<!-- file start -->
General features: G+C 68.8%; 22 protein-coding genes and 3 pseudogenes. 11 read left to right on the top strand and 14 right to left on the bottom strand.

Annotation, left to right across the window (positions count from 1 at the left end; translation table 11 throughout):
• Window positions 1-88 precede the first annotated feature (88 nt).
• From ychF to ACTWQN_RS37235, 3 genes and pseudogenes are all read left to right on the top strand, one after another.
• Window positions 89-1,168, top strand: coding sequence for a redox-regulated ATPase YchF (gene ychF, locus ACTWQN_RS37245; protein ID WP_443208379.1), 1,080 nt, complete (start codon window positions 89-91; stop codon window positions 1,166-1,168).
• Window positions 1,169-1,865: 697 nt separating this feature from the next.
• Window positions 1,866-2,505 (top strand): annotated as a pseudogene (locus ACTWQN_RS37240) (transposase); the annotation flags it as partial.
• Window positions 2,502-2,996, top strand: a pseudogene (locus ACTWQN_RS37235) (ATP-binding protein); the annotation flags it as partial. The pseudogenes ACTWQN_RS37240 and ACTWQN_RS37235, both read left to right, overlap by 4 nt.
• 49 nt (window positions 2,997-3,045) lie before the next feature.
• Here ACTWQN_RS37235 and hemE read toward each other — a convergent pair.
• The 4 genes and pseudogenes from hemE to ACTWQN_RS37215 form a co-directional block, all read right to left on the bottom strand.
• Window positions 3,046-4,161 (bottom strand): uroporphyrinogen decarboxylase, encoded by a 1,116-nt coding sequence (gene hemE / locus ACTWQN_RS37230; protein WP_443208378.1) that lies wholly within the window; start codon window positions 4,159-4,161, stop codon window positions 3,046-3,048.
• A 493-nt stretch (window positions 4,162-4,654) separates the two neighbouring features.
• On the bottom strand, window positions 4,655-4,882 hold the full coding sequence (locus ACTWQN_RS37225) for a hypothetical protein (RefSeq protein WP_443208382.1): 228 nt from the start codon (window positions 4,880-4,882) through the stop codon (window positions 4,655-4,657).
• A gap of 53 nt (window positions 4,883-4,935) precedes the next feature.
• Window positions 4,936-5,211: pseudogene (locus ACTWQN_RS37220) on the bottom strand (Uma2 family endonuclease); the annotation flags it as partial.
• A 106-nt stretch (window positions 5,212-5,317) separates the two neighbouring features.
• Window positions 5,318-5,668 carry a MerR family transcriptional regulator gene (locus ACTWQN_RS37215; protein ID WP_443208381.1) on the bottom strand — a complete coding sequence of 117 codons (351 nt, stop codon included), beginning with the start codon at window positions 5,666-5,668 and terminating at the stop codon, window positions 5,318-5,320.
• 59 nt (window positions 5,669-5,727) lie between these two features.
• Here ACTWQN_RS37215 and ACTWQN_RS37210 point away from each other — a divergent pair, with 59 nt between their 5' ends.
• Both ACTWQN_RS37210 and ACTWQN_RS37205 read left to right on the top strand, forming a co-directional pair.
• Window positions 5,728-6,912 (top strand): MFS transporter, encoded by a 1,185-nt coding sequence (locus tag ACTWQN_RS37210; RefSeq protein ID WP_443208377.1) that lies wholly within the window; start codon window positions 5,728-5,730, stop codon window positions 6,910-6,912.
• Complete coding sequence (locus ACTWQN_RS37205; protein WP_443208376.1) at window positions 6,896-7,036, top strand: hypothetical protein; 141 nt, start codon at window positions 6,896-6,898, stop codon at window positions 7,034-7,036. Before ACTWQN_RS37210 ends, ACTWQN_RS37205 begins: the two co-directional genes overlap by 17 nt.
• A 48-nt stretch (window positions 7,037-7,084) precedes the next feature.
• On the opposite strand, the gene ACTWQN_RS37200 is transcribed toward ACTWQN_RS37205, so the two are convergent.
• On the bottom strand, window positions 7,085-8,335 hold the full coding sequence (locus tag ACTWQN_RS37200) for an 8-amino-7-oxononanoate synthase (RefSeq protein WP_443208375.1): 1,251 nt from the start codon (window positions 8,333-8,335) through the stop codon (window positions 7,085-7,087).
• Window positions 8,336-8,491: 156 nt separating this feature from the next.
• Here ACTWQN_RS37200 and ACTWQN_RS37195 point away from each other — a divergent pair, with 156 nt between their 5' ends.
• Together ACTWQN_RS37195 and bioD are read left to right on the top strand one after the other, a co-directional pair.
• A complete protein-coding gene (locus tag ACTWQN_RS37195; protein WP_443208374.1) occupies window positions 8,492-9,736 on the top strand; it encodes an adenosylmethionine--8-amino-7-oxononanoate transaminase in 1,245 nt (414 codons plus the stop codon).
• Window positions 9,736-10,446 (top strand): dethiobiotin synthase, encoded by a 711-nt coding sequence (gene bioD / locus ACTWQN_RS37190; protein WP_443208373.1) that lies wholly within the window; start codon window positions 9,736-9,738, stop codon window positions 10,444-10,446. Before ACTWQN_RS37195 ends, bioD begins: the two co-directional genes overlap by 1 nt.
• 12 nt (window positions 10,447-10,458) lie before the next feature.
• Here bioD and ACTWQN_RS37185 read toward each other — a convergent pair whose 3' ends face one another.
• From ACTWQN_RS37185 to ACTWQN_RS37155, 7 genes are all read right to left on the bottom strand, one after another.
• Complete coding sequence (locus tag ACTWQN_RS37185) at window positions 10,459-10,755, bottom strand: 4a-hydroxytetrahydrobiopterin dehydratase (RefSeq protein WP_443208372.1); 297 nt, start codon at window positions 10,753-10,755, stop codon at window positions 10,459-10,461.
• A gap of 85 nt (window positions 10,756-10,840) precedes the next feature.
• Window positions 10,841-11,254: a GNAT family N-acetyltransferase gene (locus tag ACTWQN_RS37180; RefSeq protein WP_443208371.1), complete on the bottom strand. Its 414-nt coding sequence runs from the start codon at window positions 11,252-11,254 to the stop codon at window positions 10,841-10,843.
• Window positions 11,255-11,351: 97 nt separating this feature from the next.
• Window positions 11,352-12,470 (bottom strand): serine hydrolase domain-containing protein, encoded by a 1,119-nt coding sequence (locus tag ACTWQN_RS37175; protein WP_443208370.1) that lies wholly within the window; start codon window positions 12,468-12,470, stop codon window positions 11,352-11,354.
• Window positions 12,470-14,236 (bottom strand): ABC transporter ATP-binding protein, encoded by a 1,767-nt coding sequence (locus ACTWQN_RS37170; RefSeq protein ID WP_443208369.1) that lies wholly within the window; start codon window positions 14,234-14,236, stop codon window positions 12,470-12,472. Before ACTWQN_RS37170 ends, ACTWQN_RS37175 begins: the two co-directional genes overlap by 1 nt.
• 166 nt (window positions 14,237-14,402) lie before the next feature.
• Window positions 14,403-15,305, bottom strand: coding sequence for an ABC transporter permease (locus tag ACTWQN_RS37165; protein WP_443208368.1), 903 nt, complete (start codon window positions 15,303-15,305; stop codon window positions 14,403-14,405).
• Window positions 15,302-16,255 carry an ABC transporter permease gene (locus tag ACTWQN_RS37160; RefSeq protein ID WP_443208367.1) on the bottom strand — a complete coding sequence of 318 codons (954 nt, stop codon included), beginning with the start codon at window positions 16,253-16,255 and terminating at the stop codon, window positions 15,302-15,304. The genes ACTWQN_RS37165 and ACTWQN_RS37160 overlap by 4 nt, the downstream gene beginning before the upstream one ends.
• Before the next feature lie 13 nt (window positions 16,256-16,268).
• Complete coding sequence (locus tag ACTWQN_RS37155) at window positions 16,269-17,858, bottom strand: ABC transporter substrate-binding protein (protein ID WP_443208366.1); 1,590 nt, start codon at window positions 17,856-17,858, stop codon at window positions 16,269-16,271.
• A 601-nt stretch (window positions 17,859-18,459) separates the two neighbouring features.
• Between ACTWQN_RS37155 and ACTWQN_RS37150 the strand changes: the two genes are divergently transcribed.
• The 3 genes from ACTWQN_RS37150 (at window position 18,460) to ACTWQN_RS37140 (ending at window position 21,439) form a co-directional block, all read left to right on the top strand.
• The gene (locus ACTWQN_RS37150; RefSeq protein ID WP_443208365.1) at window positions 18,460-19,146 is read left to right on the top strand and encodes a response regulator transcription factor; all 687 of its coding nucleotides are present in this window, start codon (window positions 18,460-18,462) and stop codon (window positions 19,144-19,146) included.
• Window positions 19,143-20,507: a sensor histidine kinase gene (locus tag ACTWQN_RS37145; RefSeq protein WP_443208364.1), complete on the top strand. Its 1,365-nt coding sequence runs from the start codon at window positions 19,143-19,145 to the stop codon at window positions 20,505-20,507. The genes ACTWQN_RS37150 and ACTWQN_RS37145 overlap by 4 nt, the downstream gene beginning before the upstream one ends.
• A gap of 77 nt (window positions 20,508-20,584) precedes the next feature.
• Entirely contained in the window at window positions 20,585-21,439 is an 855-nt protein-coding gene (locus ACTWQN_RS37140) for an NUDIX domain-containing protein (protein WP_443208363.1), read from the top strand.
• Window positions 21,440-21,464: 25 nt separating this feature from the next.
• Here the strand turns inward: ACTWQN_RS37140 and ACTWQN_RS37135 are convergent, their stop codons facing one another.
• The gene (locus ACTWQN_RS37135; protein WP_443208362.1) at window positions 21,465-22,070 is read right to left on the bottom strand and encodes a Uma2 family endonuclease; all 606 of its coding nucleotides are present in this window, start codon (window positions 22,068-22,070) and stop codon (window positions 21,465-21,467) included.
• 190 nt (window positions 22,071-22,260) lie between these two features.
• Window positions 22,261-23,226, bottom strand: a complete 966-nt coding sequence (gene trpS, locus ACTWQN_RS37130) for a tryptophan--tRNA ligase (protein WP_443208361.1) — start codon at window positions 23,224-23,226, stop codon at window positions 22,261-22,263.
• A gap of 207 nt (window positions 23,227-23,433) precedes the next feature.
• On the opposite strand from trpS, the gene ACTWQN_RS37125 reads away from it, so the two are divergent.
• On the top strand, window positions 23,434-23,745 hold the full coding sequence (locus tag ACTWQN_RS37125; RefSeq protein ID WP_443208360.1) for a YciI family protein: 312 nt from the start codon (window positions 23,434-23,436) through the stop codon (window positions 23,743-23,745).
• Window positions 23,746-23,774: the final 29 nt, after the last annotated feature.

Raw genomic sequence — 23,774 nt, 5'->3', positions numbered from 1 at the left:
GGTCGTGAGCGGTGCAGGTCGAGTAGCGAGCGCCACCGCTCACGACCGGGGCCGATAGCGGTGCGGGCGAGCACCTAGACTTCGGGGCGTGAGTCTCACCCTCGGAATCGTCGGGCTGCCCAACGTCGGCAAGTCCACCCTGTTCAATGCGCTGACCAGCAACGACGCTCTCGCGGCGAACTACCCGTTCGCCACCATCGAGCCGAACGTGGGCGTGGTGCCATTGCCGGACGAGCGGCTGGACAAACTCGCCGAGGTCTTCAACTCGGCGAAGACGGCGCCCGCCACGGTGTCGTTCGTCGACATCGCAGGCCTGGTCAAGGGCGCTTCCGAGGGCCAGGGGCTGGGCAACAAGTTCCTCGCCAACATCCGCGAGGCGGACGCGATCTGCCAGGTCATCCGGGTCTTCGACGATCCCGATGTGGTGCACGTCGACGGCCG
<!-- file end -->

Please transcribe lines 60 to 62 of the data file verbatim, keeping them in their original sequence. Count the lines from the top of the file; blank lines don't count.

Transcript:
• On the top strand, window positions 23,434-23,745 hold the full coding sequence (locus tag ACTWQN_RS37125; RefSeq protein ID WP_443208360.1) for a YciI family protein: 312 nt from the start codon (window positions 23,434-23,436) through the stop codon (window positions 23,743-23,745).
• Window positions 23,746-23,774: the final 29 nt, after the last annotated feature.

Raw genomic sequence — 23,774 nt, 5'->3', positions numbered from 1 at the left: